Venezuela Bonds Tank as PDVSA Swap `Substantially' Short of Goal

  • Early deadline for bondholders pushed back unitl Oct. 12
  • Country’s overseas bonds fall the most in nine months

Venezuelan bonds plunged the most in almost nine months after state oil company Petroleos de Venezuela SA extended an early deadline for bondholders to exchange notes due next year for longer-dated ones after investor demand fell short of the required level.

Prices on the government’s $4 billion of notes due in 2027 headed for the biggest decline since January, sinking 2.62 cents to 54.5 cents on the dollar at 11:04 a.m. in New York. PDVSA’s notes due in November 2017, which had been targeted in the swap proposal, tumbled 2.32 cents to 83.8 cents on the dollar.

Investors’ lack of interest in the swap damped expectations that Venezuela would win more time to wait for oil prices to recover by delaying payments, which would have improved the financial outlook in a country suffering from a shortage of hard currency. PDVSA pushed the early-tender deadline for a swap of as much as $5.33 billion of bonds to Oct. 12 from Oct. 6, saying bondholder participation was “substantially less” than the minimum threshold of 50 percent.

“Repetitive delays now logically suggest that the deal is struggling,” Siobhan Morden, the head of Latin America fixed income strategy at Nomura Holdings Inc., said in an e-mailed note. “The stakes are high on whether a successful transaction allows for the muddling through strategy to continue or whether an unsuccessful transaction reaffirms repayment stress through next year.”

In another potential setback for the swap, ConocoPhillips sued PDVSA in a Delaware court on Thursday, claiming that terms of the swap offer that give participants new bonds backed by a lien on its U.S. subsidiary, Citgo Petroleum Corp., is set up to defraud creditors and move assets to Venezuela from the U.S.

ConocoPhillips accused PDVSA of engaging in a campaign to liquidate assets and repatriate its profits to keep them out of the hands of arbitration creditors. The country faces more than 20 other arbitration claims, exceeding $10 billion in damages, over nationalizations, according to the suit, which seeks a court order barring PDVSA from further disposing of assets.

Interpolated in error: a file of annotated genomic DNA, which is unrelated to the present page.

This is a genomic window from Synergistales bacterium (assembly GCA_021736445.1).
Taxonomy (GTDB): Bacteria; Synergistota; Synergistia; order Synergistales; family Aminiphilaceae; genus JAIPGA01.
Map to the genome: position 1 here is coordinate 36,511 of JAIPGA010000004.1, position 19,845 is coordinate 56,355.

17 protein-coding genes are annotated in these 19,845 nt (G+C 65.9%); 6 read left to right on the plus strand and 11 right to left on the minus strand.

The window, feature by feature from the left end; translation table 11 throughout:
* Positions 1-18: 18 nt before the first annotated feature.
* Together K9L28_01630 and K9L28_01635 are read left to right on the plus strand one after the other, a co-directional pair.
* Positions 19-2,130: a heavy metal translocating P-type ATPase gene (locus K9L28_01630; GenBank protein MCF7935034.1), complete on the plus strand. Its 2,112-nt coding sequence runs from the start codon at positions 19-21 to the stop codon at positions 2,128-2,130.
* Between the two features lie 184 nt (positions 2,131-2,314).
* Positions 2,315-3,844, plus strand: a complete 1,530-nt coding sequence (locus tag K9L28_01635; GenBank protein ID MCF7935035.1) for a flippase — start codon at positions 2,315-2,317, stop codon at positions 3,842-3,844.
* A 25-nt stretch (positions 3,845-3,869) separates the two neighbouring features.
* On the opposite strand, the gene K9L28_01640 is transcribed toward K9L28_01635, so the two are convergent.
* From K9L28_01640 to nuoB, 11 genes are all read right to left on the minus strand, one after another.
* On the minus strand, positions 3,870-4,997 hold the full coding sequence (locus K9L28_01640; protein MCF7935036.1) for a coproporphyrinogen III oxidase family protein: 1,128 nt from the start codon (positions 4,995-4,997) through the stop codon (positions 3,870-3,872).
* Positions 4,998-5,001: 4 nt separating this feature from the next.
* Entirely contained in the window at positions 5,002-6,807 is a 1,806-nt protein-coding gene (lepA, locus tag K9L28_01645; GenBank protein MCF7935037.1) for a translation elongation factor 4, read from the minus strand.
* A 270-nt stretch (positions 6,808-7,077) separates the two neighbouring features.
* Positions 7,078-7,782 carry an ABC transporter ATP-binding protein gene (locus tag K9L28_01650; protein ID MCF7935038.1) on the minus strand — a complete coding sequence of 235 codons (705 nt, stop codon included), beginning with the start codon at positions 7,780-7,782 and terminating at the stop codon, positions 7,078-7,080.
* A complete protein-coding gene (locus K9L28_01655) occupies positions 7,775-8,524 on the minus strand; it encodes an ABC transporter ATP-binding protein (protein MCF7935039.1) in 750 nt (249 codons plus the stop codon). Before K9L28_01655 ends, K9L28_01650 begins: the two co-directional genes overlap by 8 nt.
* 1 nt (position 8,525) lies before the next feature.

The cost to insure Venezuela’s debt against nonpayment for five years with credit default swaps rose 4 percent to 3,034.24 basis points after reaching a 10-month low on Monday.

The company wants to reduce debt due in the next 18 months by swapping the bonds for new 8.5-percent securities payable in annual installments until 2020. The exchange’s upper limit is three quarters of the outstanding notes. The previous early deadline, which grants investors better terms, was 5 p.m. in New York on Thursday with a final expiration on Oct. 14.

PDVSA, as the company is known, didn’t mention a new final deadline for the exchange in Thursday’s statement. It said the early deadline could be changed at the company’s discretion.

Years of declining output and a crash in oil prices pushed the company, as well as the government, to the brink of default. While some ratings companies have said they would treat the transaction as a default, investors had been betting that it will allow both the company and the country to keep making payments on the best-performing debt in emerging markets this year.

Prior to the swap extension, Venezuelan bonds had returned 27 percent to investors in the past two months amid optimism that the swap would succeed.

After initially offering investors $1,000 of the new securities for every $1,000 of the old bonds offered, PDVSA on Sept. 26 sweetened the deal by pledging $1,170 bonds for every $1,000 of the April 2017 securities tendered before the early deadline and $1,220 for the November 2017 bonds. After the early deadline, investors can get $50 less per $1,000.

— With assistance by Ben Bartenstein, and Sophia Pearson

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